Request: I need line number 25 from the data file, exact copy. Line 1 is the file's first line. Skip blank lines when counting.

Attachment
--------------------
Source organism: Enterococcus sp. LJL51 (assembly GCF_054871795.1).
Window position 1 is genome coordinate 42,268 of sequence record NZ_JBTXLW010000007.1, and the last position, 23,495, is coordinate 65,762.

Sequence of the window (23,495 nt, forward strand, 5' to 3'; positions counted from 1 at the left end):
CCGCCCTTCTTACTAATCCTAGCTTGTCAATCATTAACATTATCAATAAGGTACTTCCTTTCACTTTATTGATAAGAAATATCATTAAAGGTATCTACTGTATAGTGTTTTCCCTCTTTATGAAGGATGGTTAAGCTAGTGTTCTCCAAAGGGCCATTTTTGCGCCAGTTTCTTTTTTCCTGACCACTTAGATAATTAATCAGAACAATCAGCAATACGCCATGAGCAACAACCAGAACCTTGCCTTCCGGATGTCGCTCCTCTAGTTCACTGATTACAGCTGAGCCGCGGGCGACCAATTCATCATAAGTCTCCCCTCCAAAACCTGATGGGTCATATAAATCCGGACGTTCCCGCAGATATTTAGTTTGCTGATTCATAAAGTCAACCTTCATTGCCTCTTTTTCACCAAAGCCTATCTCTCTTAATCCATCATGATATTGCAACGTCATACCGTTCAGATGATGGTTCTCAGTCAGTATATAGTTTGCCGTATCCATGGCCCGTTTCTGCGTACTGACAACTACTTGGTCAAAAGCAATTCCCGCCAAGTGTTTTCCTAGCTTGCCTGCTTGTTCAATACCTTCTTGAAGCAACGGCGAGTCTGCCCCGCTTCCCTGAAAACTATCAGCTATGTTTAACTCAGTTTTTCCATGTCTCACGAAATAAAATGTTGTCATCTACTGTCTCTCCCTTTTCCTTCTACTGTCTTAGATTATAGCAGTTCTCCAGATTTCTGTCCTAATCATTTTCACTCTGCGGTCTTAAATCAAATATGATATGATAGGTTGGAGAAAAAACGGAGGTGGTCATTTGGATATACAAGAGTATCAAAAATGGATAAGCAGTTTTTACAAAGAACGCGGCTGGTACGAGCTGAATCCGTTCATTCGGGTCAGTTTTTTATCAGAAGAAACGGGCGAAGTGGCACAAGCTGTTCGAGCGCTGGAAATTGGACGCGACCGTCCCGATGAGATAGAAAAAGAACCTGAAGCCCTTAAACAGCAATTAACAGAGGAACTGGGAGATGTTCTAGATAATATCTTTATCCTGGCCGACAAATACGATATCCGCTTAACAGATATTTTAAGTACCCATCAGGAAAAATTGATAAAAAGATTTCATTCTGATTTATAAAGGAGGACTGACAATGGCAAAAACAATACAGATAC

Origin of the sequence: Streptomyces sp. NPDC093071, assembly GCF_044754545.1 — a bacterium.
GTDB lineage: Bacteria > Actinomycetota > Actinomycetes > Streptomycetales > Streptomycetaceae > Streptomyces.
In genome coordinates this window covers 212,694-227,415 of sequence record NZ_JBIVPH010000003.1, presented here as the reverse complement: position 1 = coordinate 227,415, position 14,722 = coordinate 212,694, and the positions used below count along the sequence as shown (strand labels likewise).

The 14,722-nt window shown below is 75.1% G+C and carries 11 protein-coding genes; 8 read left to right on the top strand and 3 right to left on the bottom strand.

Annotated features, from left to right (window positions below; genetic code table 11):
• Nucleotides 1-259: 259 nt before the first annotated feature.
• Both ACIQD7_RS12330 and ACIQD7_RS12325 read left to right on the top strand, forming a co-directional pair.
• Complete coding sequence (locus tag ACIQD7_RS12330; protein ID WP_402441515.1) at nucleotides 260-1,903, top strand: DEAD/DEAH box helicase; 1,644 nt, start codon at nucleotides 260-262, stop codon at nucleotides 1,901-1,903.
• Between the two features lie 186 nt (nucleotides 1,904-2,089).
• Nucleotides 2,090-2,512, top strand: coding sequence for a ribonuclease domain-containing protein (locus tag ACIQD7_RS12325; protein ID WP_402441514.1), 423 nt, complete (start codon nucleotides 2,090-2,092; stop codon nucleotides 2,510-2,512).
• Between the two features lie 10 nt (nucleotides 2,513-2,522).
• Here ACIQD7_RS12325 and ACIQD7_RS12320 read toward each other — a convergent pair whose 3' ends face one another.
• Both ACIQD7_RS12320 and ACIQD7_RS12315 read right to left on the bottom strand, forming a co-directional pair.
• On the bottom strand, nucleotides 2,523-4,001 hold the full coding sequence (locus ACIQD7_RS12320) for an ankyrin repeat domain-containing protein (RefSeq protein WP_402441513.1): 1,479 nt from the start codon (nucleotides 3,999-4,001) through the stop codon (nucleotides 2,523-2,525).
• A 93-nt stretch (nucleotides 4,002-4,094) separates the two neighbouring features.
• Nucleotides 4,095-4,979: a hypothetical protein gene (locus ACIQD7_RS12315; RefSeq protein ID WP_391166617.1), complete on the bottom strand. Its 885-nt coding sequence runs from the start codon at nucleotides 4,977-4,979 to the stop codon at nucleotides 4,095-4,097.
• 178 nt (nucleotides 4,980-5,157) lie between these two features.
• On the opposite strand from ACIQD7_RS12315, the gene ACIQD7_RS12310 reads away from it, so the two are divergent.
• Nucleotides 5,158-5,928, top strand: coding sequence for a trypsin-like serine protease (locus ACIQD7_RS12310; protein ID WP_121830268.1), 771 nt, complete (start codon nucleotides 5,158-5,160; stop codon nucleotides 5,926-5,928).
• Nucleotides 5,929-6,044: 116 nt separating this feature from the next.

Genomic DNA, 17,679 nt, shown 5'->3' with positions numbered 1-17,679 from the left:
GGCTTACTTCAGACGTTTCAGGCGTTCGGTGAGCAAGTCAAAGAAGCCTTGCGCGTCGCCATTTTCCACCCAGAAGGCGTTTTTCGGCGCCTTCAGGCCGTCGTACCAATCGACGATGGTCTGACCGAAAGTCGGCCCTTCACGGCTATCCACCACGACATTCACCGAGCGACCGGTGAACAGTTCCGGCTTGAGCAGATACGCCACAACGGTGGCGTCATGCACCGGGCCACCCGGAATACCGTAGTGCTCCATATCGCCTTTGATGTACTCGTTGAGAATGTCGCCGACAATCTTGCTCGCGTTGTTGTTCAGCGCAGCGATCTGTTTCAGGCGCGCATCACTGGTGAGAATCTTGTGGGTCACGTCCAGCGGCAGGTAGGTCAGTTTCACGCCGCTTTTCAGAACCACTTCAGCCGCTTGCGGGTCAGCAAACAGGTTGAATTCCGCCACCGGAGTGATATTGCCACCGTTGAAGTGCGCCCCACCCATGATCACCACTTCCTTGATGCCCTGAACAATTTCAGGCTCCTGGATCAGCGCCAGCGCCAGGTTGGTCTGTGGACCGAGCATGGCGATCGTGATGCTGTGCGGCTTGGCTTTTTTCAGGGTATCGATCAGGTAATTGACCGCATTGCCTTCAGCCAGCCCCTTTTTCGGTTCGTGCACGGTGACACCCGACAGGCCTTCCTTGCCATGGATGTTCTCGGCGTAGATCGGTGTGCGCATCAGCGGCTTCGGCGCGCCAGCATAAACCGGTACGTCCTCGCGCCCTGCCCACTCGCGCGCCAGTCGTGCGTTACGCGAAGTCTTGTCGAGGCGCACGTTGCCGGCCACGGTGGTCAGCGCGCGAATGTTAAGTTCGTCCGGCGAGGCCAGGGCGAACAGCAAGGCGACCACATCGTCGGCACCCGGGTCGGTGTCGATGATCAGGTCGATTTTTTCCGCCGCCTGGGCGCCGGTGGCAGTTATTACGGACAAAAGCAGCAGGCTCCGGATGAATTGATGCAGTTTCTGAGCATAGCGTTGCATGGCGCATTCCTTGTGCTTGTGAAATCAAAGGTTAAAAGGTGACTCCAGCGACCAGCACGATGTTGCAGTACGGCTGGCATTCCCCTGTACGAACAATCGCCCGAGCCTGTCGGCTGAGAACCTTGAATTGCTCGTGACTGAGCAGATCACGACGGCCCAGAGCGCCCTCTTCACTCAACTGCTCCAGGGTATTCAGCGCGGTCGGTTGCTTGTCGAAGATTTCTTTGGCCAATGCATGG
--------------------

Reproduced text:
Genomic DNA, 17,679 nt, shown 5'->3' with positions numbered 1-17,679 from the left: